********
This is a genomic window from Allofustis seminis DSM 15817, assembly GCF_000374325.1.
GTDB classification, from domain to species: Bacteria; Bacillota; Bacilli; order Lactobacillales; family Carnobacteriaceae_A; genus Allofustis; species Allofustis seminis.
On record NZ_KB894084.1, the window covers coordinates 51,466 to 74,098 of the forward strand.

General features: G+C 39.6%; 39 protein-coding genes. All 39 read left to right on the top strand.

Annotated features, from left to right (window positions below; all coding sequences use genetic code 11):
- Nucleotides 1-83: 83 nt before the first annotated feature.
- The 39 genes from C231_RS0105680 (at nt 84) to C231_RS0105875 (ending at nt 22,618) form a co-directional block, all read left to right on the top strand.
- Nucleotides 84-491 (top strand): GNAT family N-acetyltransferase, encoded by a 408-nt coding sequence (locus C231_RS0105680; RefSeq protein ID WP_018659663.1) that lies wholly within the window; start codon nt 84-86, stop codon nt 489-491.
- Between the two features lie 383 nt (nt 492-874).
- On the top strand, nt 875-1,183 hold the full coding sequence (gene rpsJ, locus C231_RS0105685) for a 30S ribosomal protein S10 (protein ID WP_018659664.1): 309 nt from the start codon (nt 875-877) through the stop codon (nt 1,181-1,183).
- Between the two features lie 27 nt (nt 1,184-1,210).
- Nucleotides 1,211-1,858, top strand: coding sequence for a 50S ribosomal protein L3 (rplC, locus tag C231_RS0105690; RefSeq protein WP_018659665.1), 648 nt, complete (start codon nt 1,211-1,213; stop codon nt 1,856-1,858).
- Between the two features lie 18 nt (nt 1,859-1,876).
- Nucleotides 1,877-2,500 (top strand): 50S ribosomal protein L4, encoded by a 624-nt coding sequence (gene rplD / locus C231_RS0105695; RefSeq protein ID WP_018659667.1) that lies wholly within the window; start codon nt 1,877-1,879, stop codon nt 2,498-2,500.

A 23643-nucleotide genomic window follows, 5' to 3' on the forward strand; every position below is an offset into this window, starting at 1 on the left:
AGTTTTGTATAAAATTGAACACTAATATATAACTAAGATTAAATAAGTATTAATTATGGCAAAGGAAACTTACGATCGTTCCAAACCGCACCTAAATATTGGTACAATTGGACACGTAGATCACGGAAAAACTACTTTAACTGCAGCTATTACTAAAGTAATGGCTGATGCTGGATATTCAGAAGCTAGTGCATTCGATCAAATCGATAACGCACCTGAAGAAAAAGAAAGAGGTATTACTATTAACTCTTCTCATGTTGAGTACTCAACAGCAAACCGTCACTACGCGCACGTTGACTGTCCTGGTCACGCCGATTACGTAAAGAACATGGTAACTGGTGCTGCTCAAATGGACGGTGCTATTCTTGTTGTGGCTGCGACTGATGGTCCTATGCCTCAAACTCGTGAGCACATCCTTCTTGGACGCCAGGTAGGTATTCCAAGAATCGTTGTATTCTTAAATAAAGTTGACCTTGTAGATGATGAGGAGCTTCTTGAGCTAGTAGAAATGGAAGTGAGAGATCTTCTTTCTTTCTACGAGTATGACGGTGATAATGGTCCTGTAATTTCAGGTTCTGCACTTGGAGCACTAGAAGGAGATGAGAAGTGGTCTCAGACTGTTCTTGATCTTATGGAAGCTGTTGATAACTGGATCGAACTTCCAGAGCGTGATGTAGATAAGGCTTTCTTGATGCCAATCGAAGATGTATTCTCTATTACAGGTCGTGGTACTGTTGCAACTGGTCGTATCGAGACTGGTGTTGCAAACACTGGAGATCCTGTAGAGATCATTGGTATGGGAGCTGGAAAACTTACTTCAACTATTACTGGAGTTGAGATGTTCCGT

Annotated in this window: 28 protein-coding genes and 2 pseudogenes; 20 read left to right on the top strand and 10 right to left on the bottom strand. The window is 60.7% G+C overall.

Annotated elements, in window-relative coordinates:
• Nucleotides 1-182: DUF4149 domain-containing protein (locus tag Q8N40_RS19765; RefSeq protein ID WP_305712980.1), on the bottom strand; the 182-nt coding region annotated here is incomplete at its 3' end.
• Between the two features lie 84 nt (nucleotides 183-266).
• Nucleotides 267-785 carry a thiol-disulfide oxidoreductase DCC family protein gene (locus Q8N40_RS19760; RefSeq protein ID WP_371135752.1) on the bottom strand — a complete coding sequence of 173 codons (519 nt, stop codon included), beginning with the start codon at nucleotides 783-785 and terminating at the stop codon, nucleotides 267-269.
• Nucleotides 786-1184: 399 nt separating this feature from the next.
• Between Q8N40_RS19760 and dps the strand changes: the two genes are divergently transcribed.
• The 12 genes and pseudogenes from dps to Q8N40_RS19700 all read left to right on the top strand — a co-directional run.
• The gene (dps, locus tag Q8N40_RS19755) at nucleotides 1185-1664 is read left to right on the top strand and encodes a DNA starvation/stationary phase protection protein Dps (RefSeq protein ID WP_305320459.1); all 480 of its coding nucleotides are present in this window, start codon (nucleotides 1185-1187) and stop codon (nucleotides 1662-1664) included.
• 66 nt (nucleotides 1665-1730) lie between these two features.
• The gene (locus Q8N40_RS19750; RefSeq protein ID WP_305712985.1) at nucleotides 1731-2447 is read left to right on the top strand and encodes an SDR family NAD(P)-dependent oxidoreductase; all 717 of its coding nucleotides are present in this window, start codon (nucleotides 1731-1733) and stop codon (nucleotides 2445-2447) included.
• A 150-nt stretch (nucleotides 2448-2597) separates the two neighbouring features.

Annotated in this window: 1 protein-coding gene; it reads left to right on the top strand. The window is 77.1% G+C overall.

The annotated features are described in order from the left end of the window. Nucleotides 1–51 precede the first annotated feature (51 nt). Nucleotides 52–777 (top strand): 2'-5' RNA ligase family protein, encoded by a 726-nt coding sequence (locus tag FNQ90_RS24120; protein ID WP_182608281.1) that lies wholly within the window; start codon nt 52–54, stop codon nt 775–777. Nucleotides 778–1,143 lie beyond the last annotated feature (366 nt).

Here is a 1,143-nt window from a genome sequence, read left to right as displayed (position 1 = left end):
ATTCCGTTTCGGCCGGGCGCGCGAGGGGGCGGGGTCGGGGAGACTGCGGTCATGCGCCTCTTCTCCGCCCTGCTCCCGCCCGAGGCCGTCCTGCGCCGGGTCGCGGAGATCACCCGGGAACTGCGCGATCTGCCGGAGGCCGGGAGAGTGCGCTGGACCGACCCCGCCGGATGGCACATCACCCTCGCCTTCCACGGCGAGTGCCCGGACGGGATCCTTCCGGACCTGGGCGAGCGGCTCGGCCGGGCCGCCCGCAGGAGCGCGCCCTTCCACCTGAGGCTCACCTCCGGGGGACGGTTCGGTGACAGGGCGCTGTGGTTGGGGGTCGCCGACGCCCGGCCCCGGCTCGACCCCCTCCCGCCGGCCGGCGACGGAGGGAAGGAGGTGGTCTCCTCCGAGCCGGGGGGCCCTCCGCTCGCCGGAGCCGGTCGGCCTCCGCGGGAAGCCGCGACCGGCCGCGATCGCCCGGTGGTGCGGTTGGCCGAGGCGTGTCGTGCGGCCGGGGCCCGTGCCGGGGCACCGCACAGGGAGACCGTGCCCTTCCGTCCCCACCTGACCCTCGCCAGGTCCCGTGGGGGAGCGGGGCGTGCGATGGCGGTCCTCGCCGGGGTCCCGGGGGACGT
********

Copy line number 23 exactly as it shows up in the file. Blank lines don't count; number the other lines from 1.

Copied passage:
• Between Q8N40_RS19760 and dps the strand changes: the two genes are divergently transcribed.